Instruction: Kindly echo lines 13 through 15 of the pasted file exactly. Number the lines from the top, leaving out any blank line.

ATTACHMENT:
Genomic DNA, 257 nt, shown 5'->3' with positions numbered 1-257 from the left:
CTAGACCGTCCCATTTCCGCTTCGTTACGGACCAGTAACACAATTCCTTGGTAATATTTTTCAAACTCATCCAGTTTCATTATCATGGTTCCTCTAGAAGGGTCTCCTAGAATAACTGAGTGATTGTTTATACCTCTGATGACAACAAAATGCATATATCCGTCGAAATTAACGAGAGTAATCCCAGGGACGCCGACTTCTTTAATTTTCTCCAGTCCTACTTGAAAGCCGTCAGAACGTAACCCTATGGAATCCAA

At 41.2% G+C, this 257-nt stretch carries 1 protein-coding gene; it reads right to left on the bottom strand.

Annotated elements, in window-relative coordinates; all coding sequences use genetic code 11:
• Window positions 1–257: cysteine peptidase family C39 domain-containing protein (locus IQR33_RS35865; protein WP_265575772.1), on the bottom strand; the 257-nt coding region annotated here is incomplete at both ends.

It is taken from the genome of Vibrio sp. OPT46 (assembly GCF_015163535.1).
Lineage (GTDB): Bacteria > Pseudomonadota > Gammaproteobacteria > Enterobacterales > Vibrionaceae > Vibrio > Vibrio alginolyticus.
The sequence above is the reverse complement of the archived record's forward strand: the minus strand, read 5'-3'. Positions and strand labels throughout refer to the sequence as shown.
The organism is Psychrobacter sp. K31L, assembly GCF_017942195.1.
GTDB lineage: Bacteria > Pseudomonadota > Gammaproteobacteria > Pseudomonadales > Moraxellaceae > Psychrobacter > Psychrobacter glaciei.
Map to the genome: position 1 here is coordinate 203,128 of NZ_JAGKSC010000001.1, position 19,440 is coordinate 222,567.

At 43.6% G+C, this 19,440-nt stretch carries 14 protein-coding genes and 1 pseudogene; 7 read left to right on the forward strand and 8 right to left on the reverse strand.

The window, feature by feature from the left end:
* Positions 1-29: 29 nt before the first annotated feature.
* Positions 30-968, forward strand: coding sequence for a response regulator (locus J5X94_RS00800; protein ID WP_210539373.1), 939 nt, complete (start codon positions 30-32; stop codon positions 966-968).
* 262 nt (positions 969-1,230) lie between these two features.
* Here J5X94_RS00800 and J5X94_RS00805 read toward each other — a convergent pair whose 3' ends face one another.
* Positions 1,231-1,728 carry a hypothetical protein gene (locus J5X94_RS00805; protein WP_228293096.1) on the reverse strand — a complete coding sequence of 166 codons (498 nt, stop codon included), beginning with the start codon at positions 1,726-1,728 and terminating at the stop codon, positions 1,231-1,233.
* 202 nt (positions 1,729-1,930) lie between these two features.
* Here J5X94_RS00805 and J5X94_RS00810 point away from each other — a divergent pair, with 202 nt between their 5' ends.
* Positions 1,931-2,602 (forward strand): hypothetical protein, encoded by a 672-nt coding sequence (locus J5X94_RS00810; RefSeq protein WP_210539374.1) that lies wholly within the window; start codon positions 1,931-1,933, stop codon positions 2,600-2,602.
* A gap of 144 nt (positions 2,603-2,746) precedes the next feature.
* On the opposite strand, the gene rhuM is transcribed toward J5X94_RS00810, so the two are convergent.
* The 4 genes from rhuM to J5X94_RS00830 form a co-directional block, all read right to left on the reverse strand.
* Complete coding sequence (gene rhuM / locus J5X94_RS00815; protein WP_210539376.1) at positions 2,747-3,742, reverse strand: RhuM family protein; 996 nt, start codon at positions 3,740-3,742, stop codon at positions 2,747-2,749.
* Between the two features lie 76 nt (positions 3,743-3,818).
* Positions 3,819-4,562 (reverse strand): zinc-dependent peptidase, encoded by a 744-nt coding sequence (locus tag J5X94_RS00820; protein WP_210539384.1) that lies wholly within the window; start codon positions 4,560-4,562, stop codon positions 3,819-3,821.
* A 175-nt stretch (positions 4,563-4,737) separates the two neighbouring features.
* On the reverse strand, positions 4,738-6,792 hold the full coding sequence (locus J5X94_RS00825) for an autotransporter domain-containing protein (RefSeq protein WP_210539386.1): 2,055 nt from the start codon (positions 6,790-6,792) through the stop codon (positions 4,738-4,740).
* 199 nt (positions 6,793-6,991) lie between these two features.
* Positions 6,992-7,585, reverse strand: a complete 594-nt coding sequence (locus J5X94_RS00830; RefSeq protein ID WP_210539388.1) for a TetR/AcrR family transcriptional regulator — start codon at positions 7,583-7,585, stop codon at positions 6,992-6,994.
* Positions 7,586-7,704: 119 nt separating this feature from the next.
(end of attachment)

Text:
The window, feature by feature from the left end:
* Positions 1-29: 29 nt before the first annotated feature.
* Positions 30-968, forward strand: coding sequence for a response regulator (locus J5X94_RS00800; protein ID WP_210539373.1), 939 nt, complete (start codon positions 30-32; stop codon positions 966-968).